But what has theater got to do with money? According to the Geheimagentur group, a lot. "Money is always about performance," explains one member of the group, explaining that money only has a value because people assign significance to a bundle of paper notes. "Every time we spend euros, dollars or yen, we reinforce that belief."

The Geheimagentur has already embraced the theme of money in the past. In 2005, it founded the "Bank of Burning Money" in Frankfurt, Germany's financial center. As part of that project, passers-by received a €5 note on condition that they burn it publicly.

The "Schwarzbank" will operate on completely different principles, however. Instead of burning money, locals will be encouraged to spend as much of it as possible.

But in order to make a new currency work, businesses must agree to accept it. To that end, the performance artists and theatre staff have been going door-to-door to promote the project. Since November of last year, they have been asking local businesses if they are willing to offer goods and services in exchange for "coals." Some 50 businesses that have already confirmed their participation, and more are showing interest every day.

The Geheimagentur group was inspired by a Brazilian model: Residents of Conjunto Palmeira, a former slum in the city of Fortaleza in northeastern Brazil, have been using their own local currency, the "palma," for the last 12 years. The bills, which are issued by a community bank called Banco Palmas, can be used to buy products in participating stores.

Three members of Geheimagentur visited Conjunto Palmeira in January to get an idea of how the system worked. "The slum has become a thriving district," raves one performer from the Hamburg group. Like the "Schwarzbank," this project has its roots in theater. The main office of the community bank is located in a former theater, where money is kept stored in a cloakroom and the bank counters are on the theater stage.

Tough Times Encourage Innovation

As it happens, such community currencies have a long history. They took off during the turbulent times of the Great Depression when communities decided to fight back against soaring inflation and mass unemployment. In 1932, the mayor of Wörgl, a small town in Austria made the bold decision to print a local currency. Despite the fact that unemployment dropped dramatically and investment in the town increased, the currency lasted only 16 months after the Austrian bank complained that it was undermining its power. But the enormous success encouraged many communities around the world to try something similar.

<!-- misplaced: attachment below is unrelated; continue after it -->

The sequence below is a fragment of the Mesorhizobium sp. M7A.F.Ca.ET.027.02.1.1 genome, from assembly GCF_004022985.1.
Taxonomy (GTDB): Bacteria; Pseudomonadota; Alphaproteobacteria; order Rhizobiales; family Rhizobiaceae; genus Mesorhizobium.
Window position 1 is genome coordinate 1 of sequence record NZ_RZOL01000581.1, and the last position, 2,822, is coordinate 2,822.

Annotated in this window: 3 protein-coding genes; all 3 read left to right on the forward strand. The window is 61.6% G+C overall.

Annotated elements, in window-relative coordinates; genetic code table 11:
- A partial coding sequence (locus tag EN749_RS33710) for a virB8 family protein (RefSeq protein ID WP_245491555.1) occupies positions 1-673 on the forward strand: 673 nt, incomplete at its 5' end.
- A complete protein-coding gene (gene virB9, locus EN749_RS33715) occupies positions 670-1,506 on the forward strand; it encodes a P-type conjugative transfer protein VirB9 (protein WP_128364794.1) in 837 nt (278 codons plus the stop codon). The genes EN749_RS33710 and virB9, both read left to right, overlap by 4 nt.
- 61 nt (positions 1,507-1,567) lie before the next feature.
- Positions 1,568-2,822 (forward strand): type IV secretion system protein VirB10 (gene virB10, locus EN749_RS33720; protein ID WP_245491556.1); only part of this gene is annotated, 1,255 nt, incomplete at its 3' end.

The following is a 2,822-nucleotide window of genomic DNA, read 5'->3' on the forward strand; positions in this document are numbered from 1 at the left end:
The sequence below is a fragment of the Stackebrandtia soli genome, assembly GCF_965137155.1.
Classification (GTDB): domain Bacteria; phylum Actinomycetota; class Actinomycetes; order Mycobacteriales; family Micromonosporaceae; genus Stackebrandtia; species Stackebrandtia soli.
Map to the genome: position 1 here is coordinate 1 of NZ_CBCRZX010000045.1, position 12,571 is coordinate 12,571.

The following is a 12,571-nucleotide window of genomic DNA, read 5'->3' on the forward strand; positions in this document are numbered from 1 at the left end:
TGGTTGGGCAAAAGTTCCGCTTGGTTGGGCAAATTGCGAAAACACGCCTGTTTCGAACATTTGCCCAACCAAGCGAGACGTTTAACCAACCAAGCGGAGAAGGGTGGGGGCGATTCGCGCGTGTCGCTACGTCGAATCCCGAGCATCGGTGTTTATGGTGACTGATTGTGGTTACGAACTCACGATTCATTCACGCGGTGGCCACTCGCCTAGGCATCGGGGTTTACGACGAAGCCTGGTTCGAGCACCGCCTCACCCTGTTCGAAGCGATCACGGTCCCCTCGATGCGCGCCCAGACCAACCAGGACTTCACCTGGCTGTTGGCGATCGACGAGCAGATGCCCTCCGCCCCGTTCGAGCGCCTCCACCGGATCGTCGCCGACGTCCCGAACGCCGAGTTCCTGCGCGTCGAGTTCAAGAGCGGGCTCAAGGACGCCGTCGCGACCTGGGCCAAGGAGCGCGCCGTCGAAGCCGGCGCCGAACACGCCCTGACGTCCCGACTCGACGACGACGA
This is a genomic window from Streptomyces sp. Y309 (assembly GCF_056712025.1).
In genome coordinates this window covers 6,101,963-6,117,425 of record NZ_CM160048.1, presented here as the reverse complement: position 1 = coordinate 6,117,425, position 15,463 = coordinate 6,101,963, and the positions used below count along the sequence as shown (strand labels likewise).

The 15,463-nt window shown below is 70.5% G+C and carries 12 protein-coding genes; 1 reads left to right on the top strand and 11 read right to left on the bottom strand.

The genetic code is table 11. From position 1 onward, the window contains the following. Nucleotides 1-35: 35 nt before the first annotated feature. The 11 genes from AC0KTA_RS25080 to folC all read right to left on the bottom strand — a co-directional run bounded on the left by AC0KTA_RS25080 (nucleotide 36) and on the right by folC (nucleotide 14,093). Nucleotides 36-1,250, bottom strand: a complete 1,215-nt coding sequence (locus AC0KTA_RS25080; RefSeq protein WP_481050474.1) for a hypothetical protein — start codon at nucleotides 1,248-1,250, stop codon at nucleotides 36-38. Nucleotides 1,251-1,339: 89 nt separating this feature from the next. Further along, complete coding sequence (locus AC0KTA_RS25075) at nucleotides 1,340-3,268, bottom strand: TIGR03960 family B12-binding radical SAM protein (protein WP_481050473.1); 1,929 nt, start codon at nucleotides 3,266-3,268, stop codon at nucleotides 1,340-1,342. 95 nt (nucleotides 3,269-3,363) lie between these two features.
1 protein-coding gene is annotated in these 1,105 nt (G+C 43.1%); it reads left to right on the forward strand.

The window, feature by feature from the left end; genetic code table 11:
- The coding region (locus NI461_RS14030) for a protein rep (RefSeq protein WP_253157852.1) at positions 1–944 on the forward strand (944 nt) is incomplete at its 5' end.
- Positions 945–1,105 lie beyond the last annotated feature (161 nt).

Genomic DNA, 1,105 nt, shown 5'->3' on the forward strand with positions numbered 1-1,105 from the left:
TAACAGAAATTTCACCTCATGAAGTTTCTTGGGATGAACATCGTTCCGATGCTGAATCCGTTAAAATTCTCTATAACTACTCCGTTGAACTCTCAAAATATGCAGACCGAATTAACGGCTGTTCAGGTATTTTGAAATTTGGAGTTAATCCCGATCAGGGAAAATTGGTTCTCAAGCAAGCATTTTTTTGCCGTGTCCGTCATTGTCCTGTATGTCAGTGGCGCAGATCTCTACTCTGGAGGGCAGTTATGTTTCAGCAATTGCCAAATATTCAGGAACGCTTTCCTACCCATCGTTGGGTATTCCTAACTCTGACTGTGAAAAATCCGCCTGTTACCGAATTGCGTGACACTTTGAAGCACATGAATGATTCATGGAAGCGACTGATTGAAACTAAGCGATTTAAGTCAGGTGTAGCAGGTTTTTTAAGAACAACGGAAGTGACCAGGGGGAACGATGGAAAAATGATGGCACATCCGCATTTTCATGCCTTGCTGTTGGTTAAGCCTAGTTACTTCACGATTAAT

In the last few years -- perhaps as a result of the global financial crisis -- local currencies have been making a comeback. In Massachusetts' Berkshire County, locals have been using "BerkShares" since 2006. The bills feature important local personalities and at present, more than 500 businesses accept them. Those behind the scheme have plans to allow electronic transfers and even to stock ATMs with BerkShares in the future. There are also a number of similar schemes across Germany.

In Oberhausen, residents hope that the "coals" will bring new energy to the town. The initial project will run until the end of March, and a second event on March 31 will take stock of what the currency has achieved. Local businesses, which have joined together in a network, are already planning follow-up activities.

But one thing remains a secret: what the currency, which will be issued in one, five and 10 "coal" notes, will actually look like. That will be revealed at the premiere on Friday night.